MIMO Testing Challenges

Over at Betavine Witherwire there's an interesting post on the challenges of consistently testing multi-antenna devices which will shortly appear on the market. The author of the post mentions that even without MIMO, 3G network capacity could increase by 50% if all devices are equipped with multiple receive antennas and sophisticated noise cancellation algorithms. Obviously that also translates in higher throughput per device. Consequently, network operators are likely to be very interested in these developments and accurate testing of the performance enhancements is a must.

While many tests with mobile devices today are performed with the air interface simulated over a cable, that won't work that easily anymore for MIMO and receive diversity as the antennas in the device are effectively bypassed. It's the antennas and their location and shape inside the device, however, that will make the big difference. More details in the post linked to above.

So I wonder if it's possible to model the impact of the antennas by simulating their characteristics in addition to the signal path with a simulator box that sits on the cable between a real base station and the mobile device)!?

A formidable challenge and I look forward to what the guys in 3GPP RAN4 come up with.

One thought on “MIMO Testing Challenges”

  1. Hi Martin,

    To answer your question. Modeling the antenna should be a relatively easy task once you have measured it correctly.

    The easiest would be to model the antenna of the base station. They are typically located in a relatively undisturbed environment.

    More complicated is the modeling of the mobile antenna, most of us hold the mobile close to our heads with out hands… and our heads, hands and how we hold the mobile is all different.

    How to model this is not easy and we did discuss this in RAN4 a long time ago.. I remember that Telia made quite a lot of work on that back then. They also had a memorable contribution on replacement antennas with LED that were sold in Japan. We all know that LEDs are non-linear elements and this causes harmonics. One of the harmonics from the GSM band ended up in the air traffic control radar systems….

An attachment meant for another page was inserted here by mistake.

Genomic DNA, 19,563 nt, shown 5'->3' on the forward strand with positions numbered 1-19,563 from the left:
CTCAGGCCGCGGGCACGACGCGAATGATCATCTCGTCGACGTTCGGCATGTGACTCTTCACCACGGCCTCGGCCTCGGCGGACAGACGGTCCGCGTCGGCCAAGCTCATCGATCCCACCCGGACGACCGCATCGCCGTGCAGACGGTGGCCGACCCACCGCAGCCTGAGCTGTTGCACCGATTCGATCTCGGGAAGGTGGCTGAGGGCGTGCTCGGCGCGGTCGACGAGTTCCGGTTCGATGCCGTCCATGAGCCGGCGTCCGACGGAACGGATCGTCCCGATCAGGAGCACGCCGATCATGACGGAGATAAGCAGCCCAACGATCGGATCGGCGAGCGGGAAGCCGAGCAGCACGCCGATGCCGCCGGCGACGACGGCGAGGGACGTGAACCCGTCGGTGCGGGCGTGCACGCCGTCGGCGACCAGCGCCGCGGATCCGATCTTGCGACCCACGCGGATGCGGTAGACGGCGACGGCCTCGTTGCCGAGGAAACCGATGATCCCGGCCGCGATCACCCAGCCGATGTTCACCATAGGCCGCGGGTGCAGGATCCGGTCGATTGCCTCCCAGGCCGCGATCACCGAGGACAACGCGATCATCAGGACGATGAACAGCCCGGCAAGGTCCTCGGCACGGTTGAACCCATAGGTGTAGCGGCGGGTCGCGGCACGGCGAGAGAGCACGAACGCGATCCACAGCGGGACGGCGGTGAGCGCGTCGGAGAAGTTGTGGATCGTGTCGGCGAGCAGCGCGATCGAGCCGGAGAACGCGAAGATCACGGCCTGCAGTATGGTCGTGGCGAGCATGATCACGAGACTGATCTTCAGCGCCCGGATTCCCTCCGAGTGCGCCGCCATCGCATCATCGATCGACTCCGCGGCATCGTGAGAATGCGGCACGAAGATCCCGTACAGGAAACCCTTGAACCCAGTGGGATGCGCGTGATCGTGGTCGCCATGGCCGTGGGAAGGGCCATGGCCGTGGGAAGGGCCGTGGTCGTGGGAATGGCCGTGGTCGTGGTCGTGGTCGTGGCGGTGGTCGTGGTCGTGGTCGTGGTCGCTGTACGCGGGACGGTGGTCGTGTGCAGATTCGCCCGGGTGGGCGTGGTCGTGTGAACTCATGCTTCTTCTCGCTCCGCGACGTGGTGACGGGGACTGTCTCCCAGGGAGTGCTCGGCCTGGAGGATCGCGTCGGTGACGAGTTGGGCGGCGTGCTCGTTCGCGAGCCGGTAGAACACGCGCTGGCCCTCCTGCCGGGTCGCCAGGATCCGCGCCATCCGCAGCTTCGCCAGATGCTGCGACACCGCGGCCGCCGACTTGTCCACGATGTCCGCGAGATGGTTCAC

Anyway to put in this sort of static model of one or more antennas should be one of the easiest tasks for any fading simulator. They simulate very complex dynamic scenarios, in real time.

    For me the whole area of testing is mostly a receiver testing issue (and maybe antenna pattern)

    I must also say that I tend to disagree with the statement that multiple receive antennas are more worth then multiple transmit antennas. From a system point of view it can not be the case. It is all about the correlation of the two antennas. From a design point of view it is probably easier to make single transmit systems.
    Here the problem most likely lies in the fact that when we do not have a connection to the network, then the network is to blame…. not the mobile. So where is then the motivation for a mobile manufacturer to implement receive diversity? It will have a cost in power consumption and manufacturing.. Are we ready to pay for that?
    (The Japanese 2G system PDC mandated receive diversity also for the mobiles)

    Now all of this has not really covered MIMO testing. For me MIMO testing is when we have multiple transmitters and multiple receivers. The key issue here is how do you model the channel? The number of combinations are just endless.


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